Part 1 Moving day – a little journey with expats-to-be Terry and Jackie – Gite owners at Domaine du Sourire


Excitement or fear, we are not sure which it is, the feelings seem similar!

Packing complete, it was time to bring all our belongings from Ireland to France. It was a return trip as the final move to our new life in France is the end of April. So we did not spend long on goodbyes.


We decided, for us, it was best to hire a van and act as professional house movers ourselves. Of course this meant a lot of hard work for Terry and the boys, who managed to get a few moving bruises to remember the experience by.
Thankfully no one got pinned beneath a heavy sofa or bounced of their feet by wayward mattresses. I did reflect on whether it might have been wise to hire movers as I sipped my green tea giving instructions.  Ah well, too late, the boys did a grand job though and I managed to carry a bag or two.



We set off mid-afternoon from the North of Ireland to the port of Rosslare in the South – about a 4 hour journey.  Then, following an overnight boat trip, an 8 hour drive to our new home in Champagne et Fontaine. A long, long journey!
This was no holiday for us but on board Irish Ferries The Oscar Wilde we had 18 hours to pass.
I am hungry!
“come on Jackie eat those chips luv”.
After a restful night in our little berth Terry asked for tour of the bridge, and while we were having the navigation system explained to us I noticed a pod of dolphins racing to keep neck and neck with the ferry for quite some time. It was amazing to see but I didn’t get any good photos, it was raining.
Late afternoon the day after setting off we docked in Cherbourg and we were on the road again.
Driving in France is not like driving in Ireland but the beauty of the country made us wish we had more time to enjoy it. As it was we had only a few days to transport our belongings, finalise the sale and return back to Ireland.
not our photo – courtesy flickr
Travelling along the N13 we bypassed Bayeux, a place of historic interest because of its tapestry of events from 1064 to 1066 culminating in the Battle of Hastings. It is 230ft long and depicts events leading to William the conqueror’s victory over Harold to the English throne. Sadly we did not have time to stop but perhaps on this occasion driving our big removal van through the narrow streets would not have been such a great diversion in any case, so we stayed on our course along the N13.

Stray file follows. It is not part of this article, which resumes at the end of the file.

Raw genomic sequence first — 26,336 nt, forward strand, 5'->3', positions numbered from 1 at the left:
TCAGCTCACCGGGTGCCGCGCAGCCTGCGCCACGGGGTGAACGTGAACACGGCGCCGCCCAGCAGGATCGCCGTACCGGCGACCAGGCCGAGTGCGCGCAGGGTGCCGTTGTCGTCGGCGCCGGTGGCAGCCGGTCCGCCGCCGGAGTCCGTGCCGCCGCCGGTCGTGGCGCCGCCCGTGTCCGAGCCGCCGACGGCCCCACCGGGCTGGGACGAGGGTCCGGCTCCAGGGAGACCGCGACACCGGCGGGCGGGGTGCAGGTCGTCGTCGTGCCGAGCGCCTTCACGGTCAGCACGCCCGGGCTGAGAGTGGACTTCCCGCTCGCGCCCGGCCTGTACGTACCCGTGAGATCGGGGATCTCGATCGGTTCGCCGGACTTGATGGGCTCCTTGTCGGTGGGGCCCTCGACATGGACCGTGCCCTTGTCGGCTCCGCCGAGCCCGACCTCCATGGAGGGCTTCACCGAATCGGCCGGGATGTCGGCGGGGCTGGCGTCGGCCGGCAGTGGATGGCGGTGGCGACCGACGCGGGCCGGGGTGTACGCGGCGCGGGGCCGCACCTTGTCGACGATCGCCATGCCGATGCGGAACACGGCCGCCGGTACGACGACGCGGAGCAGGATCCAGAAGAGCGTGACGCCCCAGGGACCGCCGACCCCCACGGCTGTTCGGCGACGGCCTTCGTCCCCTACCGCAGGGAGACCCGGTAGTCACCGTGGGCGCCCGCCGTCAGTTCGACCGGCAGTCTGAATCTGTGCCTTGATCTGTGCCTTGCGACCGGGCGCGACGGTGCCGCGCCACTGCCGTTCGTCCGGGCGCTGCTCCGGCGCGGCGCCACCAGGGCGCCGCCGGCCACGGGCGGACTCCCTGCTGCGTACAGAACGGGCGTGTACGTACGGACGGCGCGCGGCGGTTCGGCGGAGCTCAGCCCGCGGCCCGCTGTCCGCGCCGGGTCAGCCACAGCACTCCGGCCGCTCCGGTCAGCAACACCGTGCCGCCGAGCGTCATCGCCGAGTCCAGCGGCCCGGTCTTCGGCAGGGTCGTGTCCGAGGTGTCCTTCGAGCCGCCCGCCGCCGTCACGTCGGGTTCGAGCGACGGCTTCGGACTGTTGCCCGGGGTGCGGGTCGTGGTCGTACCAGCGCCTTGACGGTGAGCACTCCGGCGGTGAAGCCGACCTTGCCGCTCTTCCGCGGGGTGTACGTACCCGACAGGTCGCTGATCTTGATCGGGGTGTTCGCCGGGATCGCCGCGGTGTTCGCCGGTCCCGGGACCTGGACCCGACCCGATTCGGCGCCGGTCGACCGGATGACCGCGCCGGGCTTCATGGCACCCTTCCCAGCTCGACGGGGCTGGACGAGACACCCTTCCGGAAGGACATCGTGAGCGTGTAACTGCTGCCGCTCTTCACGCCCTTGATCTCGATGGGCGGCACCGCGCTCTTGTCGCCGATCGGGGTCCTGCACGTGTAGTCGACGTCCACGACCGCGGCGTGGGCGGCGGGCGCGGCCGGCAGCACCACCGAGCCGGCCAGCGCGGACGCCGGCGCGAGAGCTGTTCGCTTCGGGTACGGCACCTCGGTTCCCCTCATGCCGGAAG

Getting close to Le Mans it was time for a rest break and service stop to refuel which was all a bit dicey. The lanes were just too narrow for the van and pulling out onto the roundabout I forgot I was in France and went round the wrong way! Ooops, but thankfully it was a time of late evening and there was no traffic.
It was now dark and arriving in Champagne at well after midnight we looked forward to parking up and getting to bed. Alas it was not to be, there was not a streetlight and in the blackness I could not find the turn for our gites so after a few detours and Bonnie Tyler’s rendition of “Lost in France playing in my head, I finally spotted the turn off as I passed it. Reversing back up the narrow lanes with a heavy van in the pitch black was not fun at the time.
Lost in France at midnight
I would not recommend driving in rural France at night with a large removal van.
The journey back, after unloading our worldly goods and completing the official handover, was uneventful until we reached Cherbourg. Could we find our B&B? The detours we made because of low bridges and too narrow streets sent not only us crazy but our sat nav nearly had a breakdown! Finally managed to navigate the van and park for the night. Phew! Thank goodness I’ll be driving a car next time.
Although the journey was fairly uneventful that is more than can be said for the official contract exchange but that is for another day. Come back and read about that story soon, if I can face the stress again long enough to blog about it.
“what’s so funny Terry? ” ” you navigating the tight, tight, turns Jackie”
This is us.. join us at Domaine du Sourire